Can-Am Police and Fire Games[edit]

The Can-Am Police and Fire Games are a multi-sport competition, exclusive to members of law enforcement and fire fighting. This competition features sports common to the Olympic Games, but is unique in that it also features competitions specific to various duties of a police officer or fire fighter. The participants are generally drawn from police services or fire departments from across Canada and the United States. However, some members from Europe and Australia have participated, as well as members of Canada Border Services Agency and the various law enforcement agencies of the United States Department of Justice. Regina held the competition in 1998 to coincide with the 125th anniversary of the Royal Canadian Mounted Police. Saskatoon hosted the event in 2008. The games have been held biennially since 1996, with the 2006 Games cancelled because of Hurricane Katrina.

Notable Saskatchewan sports personalities[edit]

World Women's Championship Trophy

Media[edit]

Johnny Esaw retired Canadian sports broadcaster from North Battleford, Saskatchewan. Darren Dutchyshen from Porcupine Plain, Saskatchewan is a co-host of TSN's evening edition of SportsCentre. Martine Gaillard from Melfort, Saskatchewan is a Canadian sports television personality currently working for Rogers Sportsnet. Mike Toth from Moose Jaw is currently the lead anchor on the evening edition of Sportsnet Connected.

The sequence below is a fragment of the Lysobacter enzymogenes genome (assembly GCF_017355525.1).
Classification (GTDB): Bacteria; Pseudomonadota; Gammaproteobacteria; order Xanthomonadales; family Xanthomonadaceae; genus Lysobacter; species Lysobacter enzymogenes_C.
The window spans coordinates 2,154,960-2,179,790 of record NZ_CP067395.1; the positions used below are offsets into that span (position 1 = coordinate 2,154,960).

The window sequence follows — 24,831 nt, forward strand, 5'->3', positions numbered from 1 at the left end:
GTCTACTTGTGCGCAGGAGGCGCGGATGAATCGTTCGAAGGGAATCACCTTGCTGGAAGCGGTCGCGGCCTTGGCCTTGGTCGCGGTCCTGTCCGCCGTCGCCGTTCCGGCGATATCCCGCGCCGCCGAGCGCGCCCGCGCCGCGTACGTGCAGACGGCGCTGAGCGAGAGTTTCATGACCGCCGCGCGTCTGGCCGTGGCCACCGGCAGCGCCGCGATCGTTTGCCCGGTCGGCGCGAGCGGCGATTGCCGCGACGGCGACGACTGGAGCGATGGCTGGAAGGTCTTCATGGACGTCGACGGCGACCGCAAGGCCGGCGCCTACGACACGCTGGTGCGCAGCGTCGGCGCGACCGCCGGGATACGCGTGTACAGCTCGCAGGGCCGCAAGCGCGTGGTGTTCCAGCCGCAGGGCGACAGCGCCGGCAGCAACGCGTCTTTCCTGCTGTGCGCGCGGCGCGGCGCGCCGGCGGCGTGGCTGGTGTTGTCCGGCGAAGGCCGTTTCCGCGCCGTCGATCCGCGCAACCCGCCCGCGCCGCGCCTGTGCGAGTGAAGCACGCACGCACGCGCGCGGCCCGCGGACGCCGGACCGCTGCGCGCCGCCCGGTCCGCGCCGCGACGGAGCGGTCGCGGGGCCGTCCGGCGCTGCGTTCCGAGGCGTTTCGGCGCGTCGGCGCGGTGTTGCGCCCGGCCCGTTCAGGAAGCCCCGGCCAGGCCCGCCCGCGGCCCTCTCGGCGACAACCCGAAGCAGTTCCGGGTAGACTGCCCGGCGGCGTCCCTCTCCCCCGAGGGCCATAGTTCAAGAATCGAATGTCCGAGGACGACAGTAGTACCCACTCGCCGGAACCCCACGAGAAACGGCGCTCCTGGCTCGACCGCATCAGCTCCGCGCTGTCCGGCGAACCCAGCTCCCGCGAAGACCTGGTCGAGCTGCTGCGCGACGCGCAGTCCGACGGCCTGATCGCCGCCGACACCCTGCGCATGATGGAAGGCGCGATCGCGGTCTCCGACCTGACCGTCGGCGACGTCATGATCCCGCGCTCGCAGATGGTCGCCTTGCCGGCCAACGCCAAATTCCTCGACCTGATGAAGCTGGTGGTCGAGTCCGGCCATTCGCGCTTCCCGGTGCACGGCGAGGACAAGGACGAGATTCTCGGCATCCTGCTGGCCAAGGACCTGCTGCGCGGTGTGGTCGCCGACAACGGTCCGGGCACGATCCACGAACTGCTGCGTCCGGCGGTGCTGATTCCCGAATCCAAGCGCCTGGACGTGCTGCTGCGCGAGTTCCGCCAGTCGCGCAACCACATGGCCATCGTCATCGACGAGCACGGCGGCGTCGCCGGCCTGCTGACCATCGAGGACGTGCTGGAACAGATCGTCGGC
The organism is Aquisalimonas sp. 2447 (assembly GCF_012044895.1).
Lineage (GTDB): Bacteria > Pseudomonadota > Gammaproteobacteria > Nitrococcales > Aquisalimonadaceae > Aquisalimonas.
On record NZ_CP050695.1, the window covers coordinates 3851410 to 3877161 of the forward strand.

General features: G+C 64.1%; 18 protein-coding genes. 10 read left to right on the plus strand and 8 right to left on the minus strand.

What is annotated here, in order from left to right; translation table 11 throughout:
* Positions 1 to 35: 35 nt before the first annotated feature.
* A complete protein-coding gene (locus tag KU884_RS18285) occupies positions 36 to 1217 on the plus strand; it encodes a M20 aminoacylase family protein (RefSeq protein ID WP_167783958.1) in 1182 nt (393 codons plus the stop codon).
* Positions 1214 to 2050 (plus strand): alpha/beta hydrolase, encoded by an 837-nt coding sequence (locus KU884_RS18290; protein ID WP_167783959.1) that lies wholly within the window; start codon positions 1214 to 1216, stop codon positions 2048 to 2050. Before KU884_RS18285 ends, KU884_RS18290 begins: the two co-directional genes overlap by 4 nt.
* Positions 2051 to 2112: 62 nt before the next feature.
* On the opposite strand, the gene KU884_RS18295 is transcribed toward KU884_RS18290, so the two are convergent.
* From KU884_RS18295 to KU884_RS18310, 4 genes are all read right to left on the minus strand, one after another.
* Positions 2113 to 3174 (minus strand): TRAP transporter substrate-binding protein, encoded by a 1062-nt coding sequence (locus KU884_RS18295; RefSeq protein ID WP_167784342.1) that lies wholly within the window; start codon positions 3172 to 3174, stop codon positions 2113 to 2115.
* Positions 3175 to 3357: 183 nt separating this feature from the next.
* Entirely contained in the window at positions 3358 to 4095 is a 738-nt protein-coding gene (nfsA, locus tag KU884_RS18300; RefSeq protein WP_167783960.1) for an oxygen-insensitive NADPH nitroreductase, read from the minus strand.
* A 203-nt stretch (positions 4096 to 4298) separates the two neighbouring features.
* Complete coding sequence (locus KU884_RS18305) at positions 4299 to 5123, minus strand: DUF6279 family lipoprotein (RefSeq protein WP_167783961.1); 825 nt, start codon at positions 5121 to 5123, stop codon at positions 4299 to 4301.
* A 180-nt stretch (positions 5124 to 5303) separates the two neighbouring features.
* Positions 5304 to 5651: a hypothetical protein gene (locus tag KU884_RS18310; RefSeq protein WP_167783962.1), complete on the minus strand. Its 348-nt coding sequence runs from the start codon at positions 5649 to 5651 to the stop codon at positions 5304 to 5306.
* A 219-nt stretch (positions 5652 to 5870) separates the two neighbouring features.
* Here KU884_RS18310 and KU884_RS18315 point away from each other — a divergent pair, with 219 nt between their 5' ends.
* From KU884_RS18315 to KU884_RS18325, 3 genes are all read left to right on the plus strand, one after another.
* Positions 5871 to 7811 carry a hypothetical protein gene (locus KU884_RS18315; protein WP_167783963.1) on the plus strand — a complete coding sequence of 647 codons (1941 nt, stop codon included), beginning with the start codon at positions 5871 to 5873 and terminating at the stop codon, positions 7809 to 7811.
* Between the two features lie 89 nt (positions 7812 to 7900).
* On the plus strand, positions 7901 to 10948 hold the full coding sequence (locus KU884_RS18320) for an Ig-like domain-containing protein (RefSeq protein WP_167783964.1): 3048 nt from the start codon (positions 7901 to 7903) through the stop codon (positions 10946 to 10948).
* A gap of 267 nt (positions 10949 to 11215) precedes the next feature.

Several other personalities on Canada's sports networks have also spent time in Saskatchewan. Peter Loubardias, currently the voice of Canadian Hockey League games on Rogers Sportsnet, was at one time the host of Sportsline on STV in Saskatoon. As well, Roger Millions, the current voice of the Calgary Flames on Rogers Sportsnet was also on Sportsline on STV in Saskatoon. R.J. Broadhead who is host of Sportsnet Connected on Rogers Sportsnet, was also the sports reporter on Global Saskatoon's evening newscasts. Jay Onreit is currently the co-host of the 2 a.m. (Eastern) edition of Sportscentre on TSN, at one point, he was the sports director at Global Saskatoon.

Other[edit]